This rule is recommended by Rome.
Require the use of
It is generally bad practice to use
== for comparison instead of
===. Double operators will triger implicit type coercion and are thus not prefered. Using strict equality operators is almost always best practice.
For ergonomic reasons, this rule makes an exception for
== null for comparing to both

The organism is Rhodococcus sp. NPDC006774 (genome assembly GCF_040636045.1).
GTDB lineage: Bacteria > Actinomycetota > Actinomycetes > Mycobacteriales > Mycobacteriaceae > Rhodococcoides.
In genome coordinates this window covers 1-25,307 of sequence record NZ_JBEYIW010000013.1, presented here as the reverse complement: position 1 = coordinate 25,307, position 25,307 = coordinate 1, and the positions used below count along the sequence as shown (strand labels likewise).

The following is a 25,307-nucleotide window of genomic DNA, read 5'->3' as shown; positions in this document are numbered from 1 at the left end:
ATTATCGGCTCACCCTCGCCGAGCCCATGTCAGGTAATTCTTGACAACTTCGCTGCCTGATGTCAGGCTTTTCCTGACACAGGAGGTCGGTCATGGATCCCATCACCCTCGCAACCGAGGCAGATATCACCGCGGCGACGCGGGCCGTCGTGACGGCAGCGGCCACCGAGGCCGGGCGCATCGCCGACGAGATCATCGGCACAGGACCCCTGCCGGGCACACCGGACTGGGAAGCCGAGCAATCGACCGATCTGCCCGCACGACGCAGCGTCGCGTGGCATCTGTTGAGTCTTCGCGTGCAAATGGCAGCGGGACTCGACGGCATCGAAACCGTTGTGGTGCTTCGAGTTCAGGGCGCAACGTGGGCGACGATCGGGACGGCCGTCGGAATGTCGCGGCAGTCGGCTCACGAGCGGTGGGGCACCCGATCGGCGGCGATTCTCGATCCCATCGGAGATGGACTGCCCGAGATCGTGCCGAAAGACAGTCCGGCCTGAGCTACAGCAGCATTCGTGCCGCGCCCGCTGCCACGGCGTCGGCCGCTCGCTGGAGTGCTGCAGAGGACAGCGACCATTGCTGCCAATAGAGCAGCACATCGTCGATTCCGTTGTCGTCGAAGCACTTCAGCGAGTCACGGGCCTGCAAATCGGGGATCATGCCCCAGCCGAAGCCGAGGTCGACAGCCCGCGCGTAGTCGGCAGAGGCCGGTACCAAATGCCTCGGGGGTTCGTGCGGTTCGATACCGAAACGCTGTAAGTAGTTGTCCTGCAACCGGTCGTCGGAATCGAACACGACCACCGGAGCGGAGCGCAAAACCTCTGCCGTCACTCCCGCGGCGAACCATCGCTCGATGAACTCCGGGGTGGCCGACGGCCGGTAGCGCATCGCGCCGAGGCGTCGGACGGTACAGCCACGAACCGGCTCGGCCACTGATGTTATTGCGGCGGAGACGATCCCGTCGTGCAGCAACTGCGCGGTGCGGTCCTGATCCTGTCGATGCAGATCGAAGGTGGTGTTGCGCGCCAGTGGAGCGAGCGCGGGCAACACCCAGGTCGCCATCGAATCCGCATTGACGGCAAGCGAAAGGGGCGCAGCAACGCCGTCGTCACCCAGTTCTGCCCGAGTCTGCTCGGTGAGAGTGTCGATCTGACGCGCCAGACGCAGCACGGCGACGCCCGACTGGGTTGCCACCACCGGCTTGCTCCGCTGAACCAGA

foo == bar
error[js/noDoubleEquals]: Use === instead of == ┌─ js/noDoubleEquals.js:1:5 │ 1 │ foo == bar │ ^^ == is only allowed when comparing against null Suggested fix: Use === | @@ -1 +1 @@ 0 | - foo == bar 0 | + foo === bar = note: Using === may be unsafe if you are relying on type coercion
foo == null
foo != null
null == foo
null != foo